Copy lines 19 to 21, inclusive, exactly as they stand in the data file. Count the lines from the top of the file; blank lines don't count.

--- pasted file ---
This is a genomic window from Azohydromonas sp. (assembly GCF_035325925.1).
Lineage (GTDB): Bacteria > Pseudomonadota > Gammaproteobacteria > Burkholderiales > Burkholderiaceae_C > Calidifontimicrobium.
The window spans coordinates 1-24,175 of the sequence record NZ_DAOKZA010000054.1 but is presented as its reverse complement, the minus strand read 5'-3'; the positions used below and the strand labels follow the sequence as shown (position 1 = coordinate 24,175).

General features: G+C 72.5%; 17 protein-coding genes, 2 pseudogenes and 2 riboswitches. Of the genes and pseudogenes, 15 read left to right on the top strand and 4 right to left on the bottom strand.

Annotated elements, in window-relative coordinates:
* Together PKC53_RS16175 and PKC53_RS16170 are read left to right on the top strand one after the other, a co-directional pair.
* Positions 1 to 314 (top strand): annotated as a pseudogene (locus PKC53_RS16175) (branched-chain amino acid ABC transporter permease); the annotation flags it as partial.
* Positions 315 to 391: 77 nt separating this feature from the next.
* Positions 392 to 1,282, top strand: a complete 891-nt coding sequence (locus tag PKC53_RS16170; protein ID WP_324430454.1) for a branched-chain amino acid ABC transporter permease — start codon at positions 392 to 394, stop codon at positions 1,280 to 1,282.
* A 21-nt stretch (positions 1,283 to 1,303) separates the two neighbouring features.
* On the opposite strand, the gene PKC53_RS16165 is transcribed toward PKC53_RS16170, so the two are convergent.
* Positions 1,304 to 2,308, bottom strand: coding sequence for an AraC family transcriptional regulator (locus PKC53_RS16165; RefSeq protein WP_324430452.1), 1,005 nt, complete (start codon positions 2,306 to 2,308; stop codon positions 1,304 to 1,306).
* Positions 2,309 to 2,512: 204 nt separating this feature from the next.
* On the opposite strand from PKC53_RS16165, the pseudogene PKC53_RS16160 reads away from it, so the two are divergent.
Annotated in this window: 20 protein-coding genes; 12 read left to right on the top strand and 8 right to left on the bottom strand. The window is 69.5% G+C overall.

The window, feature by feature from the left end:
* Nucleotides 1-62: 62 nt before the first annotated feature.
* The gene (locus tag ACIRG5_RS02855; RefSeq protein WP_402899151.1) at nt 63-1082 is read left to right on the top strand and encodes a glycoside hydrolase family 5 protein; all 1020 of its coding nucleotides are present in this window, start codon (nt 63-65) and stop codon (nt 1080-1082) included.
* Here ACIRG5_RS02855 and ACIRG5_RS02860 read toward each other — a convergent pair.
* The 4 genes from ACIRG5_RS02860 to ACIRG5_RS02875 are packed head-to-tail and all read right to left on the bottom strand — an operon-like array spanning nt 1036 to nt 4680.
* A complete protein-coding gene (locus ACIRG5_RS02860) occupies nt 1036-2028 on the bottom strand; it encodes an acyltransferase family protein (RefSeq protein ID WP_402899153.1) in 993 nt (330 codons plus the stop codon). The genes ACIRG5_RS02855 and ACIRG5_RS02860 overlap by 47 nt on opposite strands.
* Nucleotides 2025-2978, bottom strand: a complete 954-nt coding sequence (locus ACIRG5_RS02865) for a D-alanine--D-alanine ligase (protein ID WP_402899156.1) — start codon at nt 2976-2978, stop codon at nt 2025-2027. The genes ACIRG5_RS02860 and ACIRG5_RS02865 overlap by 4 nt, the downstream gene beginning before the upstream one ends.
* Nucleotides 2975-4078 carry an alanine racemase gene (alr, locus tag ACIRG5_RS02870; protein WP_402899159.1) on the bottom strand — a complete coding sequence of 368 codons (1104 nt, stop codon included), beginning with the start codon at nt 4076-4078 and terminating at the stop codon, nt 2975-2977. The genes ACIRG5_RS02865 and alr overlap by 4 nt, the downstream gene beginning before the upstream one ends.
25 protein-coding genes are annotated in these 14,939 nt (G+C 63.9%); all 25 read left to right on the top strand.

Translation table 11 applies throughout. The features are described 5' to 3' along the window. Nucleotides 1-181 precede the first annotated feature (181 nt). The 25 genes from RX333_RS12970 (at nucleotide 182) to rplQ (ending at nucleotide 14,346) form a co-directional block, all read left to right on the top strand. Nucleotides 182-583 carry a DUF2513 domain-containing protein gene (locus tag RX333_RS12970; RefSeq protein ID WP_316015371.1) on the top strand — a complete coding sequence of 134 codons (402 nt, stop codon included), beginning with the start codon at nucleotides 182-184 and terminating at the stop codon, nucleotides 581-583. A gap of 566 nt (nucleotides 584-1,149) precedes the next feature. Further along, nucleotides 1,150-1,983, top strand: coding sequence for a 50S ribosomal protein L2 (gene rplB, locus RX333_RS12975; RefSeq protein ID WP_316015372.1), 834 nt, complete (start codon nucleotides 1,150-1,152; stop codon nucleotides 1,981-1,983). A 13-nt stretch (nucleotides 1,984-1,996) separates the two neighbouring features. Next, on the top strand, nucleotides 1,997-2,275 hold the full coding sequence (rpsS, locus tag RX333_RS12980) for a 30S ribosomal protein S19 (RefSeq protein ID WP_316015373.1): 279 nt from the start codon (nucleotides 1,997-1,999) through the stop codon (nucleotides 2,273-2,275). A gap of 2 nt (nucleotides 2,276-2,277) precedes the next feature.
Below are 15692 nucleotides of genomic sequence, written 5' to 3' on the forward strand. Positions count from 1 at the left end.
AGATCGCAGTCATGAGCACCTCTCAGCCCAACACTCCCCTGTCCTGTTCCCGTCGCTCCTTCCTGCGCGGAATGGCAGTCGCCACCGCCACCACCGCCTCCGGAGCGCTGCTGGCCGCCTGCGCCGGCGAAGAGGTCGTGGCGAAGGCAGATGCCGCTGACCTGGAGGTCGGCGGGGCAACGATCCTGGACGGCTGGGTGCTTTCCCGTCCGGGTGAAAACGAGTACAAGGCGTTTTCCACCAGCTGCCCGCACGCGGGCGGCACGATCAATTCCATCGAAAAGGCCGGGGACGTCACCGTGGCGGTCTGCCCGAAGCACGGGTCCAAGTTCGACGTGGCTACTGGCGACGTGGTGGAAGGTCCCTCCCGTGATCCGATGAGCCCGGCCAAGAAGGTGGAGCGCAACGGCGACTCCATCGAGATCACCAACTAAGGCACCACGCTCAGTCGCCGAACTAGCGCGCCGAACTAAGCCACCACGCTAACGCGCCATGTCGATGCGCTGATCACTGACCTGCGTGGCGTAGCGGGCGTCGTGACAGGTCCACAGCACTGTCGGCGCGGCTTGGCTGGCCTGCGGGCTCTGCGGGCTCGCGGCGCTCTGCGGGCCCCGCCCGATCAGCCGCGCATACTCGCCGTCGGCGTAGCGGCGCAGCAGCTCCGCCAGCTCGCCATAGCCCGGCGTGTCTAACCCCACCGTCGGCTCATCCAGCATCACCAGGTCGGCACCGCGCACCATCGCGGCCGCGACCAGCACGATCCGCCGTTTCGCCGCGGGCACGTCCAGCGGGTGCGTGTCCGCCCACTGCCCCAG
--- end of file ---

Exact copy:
* Here ACIRG5_RS02855 and ACIRG5_RS02860 read toward each other — a convergent pair.
* The 4 genes from ACIRG5_RS02860 to ACIRG5_RS02875 are packed head-to-tail and all read right to left on the bottom strand — an operon-like array spanning nt 1036 to nt 4680.
* A complete protein-coding gene (locus ACIRG5_RS02860) occupies nt 1036-2028 on the bottom strand; it encodes an acyltransferase family protein (RefSeq protein ID WP_402899153.1) in 993 nt (330 codons plus the stop codon). The genes ACIRG5_RS02855 and ACIRG5_RS02860 overlap by 47 nt on opposite strands.